LAKEWOOD, Colo. (CBS4)– When Donald Hayes suffered a stroke, to say it was life changing might be an understatement. In fact, when he finally regained consciousness he figured he had only been in the hospital a few days.
“My doctor’s jaw just hit the ground and he said ‘You’ve been here for a month and a half,’” he told CBS4’s Dominic Garcia.
For the past year Donald has been attending the Easterseals stroke rehabilitation program. Several days a week he works on the basics: walking, balance, and getting his eye sight back.
“We’re all like a little family here, we joke around, we have fun, and we’re not embarrassed to talk about anything. It’s good, it makes everything feel comfortable,” said Hayes.
SHARE YOUR STORY: Share A Together 4 Colorado Story Idea With CBS4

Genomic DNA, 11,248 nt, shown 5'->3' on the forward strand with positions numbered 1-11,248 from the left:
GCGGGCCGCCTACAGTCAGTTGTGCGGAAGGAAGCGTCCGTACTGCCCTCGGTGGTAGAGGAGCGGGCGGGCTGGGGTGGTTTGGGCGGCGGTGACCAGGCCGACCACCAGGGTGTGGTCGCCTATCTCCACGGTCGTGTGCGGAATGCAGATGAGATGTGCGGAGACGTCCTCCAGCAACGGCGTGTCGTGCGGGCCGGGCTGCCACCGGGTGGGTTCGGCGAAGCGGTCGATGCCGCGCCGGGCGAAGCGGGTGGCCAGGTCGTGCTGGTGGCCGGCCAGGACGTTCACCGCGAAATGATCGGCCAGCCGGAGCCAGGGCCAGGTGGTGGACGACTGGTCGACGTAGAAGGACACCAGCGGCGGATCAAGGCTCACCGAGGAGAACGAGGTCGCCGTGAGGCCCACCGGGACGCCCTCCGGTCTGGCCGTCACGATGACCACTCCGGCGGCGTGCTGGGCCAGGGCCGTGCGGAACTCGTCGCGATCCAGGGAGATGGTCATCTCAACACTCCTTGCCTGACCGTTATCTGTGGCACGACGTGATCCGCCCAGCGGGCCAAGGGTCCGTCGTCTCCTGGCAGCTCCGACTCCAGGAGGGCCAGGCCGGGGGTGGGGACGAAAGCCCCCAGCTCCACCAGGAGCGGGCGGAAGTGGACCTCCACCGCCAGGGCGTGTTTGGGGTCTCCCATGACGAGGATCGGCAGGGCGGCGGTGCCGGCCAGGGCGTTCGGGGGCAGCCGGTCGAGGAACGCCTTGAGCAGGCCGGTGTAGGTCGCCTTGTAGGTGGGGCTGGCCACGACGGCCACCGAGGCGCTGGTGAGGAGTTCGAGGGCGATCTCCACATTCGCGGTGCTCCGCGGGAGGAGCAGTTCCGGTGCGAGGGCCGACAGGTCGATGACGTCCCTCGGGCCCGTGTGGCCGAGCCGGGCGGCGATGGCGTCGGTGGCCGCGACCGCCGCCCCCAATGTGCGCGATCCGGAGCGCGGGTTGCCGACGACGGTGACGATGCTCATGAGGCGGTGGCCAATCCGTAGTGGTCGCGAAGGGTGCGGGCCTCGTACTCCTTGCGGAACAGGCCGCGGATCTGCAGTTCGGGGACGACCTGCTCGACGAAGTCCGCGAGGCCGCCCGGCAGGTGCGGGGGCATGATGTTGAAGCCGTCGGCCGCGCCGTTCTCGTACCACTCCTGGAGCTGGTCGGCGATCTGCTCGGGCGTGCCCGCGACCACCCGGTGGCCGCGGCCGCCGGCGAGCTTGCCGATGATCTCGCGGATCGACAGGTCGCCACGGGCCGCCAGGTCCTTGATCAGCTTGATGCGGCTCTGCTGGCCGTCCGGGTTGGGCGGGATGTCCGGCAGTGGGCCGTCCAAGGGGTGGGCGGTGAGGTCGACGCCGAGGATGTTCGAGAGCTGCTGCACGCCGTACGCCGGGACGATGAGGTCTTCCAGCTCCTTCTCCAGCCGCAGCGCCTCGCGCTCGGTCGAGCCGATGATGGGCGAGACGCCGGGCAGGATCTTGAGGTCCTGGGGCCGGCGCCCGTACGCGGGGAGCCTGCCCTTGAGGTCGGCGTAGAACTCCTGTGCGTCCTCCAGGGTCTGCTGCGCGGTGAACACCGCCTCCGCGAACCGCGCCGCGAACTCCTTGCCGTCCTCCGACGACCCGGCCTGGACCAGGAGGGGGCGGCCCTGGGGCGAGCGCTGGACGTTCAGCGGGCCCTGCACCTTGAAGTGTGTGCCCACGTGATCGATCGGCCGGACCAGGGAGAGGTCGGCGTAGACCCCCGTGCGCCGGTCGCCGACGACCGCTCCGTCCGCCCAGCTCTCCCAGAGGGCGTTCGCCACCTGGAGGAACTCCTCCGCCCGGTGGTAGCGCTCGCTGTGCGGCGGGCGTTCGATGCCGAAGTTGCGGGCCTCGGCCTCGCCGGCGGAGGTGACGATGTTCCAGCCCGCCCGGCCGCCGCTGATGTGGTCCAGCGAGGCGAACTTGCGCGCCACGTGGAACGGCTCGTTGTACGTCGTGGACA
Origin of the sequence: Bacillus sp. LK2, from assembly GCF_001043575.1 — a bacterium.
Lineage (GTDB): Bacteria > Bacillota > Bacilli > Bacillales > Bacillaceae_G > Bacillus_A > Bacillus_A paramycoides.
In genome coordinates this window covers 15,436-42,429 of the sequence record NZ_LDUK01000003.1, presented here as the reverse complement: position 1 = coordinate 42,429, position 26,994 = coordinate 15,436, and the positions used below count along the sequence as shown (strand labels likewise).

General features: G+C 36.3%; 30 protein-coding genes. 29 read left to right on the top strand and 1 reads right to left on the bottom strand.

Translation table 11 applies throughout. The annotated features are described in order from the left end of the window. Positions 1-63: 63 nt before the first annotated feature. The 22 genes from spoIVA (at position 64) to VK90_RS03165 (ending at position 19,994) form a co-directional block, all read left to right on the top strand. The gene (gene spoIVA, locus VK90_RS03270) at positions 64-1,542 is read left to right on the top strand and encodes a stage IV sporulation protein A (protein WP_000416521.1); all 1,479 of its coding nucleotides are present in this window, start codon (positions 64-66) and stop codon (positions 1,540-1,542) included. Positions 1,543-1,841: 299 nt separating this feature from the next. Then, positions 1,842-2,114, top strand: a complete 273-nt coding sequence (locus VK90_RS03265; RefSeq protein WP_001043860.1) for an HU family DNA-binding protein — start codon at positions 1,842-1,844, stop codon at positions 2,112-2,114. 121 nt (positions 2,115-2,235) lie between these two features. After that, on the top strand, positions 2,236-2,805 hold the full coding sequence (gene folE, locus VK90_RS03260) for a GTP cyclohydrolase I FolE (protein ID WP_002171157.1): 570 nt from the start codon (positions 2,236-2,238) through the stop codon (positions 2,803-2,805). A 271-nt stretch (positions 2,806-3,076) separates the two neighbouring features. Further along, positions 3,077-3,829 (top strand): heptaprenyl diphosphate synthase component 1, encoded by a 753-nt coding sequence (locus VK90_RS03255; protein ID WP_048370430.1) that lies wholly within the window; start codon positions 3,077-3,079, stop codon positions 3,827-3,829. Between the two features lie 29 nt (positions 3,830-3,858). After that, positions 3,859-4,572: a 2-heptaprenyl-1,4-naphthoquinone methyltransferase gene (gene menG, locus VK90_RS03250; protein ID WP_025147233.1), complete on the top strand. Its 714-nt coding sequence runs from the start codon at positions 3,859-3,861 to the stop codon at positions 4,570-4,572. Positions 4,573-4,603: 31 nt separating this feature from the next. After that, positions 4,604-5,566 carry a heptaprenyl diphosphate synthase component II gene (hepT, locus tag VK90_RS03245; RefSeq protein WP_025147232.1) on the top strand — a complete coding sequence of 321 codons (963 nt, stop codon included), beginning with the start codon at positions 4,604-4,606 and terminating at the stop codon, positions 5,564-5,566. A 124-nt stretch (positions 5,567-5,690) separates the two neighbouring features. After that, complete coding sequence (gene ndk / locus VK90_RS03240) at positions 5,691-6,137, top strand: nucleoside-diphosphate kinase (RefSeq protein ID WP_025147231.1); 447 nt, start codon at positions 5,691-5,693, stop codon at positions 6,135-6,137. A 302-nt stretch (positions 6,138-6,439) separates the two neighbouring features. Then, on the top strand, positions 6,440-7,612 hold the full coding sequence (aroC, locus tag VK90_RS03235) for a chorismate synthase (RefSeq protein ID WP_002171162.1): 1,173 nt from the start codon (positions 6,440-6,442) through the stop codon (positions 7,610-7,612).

Jessica Richardson is a certified occupational therapy assistant who has been working with Donald. She says regular rehab during the recovery process is critical.
“So they can regain all those lost skills and be more independent in their living,” said Richardson.
Right now, the Easterseals stroke rehabilitation program is operating in close quarters, using space at the Atonement Lutheran Church in Lakewood. That’s because work is currently underway at the old Easterseal headquarters on Alameda, converting it into a new stroke rehab facility.
“It’s a huge operation, it will triple our space. So we’re going to be able to serve more people,” said Richardson.
Thanks to grants and donations, there will be new equipment to not only help heal, but get people back to work. The program also specializes in teaching people computer and interviewing skills, and offers help with resumes.
At Easterseals you’ll notice they don’t call people stroke victims, instead they call them stroke victors. For proof, look no further than Hayes.
“No matter how the stroke affects you, you actually come out of it stronger, with a new outlook on life.”